This is an intriguing alternate version of the Marvel Universe that deserves a positive review recommendation, although there's one negative story concept that holds it back from the ranks of the highest quality category of comic tale.  Writer Jeff Parker does a stand-up job of recrafting many of our favorite Marvel storyverse heroes into alternate reality versions of themselves, with personalities that range from pure evil to just plain nasty folk.  While the evil Ben Grimm is a run-of-the-mill character, the evil Iron Man is frankly chilling and the alternate Spiderman is insect-like creepy to the point where he just might be non-human under that mask.  The overall result is a fresh perspective on the world of Marvel Comics with a really neat science fiction feel to the whole concept.  Hats-off is also due to the art team, which provides the right visual style for this type of comic book tale.

     As I mentioned above, one story element does keep this comic book in the "very good" category as opposed to an exemplary product, and that's the desnity of the presented sub-plots.  There's just so much story action and narrative detail jammed into the quickly alternating sub-plots, featuring a huge cast of characters, that the storyline is hard to understand in some places.  This overstuffed format also seems to rush the plot along at too fast a pace for absorbing the story progression for a normal read.  Similar to some other overly jam-packed comics that I've previously reviewed, we'd all be better entertained if the creative team took a deep breath and adjusted the story pace and alternating sub-plots down to a routine speed, making the multi-issue story arc reading experience all the better.

      To be honest, due to the story pacing, I had to re-read the issue a second time to get a good feel for everything that's frantically going-on in the many corners of this wide-ranging alternate reality tale.  But it is a unique and extremely interesting story and as such well-worth it for readers to check-out, although you'll be back-checking a bit to keep-up with all the good story stuff happening in this exciting Dark Avengers action-adventure.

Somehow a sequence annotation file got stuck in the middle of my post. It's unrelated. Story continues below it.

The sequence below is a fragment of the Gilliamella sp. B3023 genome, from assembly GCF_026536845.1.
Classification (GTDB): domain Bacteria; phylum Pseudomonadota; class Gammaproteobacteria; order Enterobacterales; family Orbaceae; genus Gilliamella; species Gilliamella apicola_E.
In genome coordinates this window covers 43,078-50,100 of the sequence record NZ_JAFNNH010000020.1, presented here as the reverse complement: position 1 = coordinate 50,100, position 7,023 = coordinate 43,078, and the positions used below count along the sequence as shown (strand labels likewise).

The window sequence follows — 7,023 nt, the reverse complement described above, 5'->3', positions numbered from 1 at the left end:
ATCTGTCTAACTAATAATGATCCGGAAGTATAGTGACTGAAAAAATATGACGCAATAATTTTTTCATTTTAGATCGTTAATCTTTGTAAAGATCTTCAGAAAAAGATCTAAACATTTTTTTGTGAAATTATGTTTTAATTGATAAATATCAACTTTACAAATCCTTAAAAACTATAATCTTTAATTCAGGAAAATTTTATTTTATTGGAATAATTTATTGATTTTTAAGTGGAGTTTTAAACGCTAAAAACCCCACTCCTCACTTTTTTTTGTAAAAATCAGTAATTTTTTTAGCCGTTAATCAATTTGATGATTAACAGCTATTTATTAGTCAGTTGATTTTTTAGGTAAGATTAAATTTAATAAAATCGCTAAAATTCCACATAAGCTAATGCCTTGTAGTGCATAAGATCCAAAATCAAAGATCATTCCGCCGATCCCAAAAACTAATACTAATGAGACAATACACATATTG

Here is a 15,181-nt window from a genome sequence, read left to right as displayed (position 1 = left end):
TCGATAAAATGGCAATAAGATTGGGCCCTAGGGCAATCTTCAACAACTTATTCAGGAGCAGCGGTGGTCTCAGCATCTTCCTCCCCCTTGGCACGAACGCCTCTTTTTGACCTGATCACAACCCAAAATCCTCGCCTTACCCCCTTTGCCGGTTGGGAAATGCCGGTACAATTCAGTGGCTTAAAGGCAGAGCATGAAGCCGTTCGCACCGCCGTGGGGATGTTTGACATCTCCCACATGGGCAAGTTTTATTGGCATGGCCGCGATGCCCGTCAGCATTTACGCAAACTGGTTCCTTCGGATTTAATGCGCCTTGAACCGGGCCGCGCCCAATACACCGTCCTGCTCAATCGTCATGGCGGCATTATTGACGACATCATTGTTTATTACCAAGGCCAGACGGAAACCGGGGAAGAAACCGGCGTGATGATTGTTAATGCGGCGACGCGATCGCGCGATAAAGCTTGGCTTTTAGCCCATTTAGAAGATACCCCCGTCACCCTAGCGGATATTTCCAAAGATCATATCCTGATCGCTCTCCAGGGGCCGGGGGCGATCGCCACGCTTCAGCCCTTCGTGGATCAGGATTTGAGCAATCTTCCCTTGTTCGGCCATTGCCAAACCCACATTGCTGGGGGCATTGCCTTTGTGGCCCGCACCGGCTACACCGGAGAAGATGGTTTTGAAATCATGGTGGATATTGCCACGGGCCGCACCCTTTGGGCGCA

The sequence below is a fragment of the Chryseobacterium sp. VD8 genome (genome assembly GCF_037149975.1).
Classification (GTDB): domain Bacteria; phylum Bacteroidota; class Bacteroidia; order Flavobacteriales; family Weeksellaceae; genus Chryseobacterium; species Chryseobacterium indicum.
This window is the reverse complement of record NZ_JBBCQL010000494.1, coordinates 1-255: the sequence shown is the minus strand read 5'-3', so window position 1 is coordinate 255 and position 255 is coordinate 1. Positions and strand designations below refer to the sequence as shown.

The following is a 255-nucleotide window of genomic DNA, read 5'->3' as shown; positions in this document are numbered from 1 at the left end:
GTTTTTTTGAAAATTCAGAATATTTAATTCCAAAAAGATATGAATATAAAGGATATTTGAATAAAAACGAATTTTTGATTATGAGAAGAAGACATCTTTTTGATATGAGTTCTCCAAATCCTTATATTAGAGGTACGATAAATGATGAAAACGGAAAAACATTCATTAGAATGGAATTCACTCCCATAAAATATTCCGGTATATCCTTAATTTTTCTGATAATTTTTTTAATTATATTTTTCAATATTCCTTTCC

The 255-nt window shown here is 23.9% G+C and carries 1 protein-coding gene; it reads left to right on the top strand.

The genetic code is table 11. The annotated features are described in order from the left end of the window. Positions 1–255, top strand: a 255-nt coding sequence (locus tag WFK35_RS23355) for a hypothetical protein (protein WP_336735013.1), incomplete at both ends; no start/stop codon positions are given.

Ultimate Comics: The Ultimates #22
Publisher: Marvel Comics
Sam Humphries: Writer
Joe Bennett: Pencils
Ruy Jose: Inks
Matt Milla: Colors

      Literally "the ultimate" in alternate reality superhero comics being published these days is Marvel's Ultimates comic book universe, in which the basics of the well-known Marvel Avengers superhero personalities and traditional fictional roles are often altered to the extreme from their familiar fictional roots.  The Ultimates concept was launched in 2002 and rebranded in 2011 with writer Jonathan Hickman at the helm as "Ultimate Comics: The Ultimates."  The series is currently up to issue #22 and is scripted by Sam Humphries with pencils by Joe Bennett, inks by Ruy Jose and colors by Matt Milla.

     Issue #22 is the latest installment of a multi-issue story arc entitled "Reconstruction." A front page narrative summarizes the story so far: In the wake of previous major conflicts among the Marvel heroes and within U.S. society, Captain America is now the U.S. President and struggles to manage many domestic threats, including terrorism by HYDRA and a successionist movement by the state of California.  The current issue plot consists of three storythreads.  In the first, Cap-As-President has a verbal confrontation in Washington with one of the leaders of the California successionist effort, who isn't intimidated at all by Cap's national leadership.   Our second storythread is more action-adventure, as in a flashback we learn the brief history of a previous team of government-enhanced metahumans who were put in stasis by the Feds due to their dangerous personality traits.  The third sub-plot focuses on Tony Stark/Iron Man, who has a brain tumor that he's personalized within his perception of reality as a young child named Anthony, as a means of controlling the tumor and enhancing his intellectual abilities.  The issue ends in a dramatic bridge bringing together all three sub-plots, as the California rebels defy Cap by unleashing the hidden unstable metahuman team with a vicious attack directly on Tony Stark.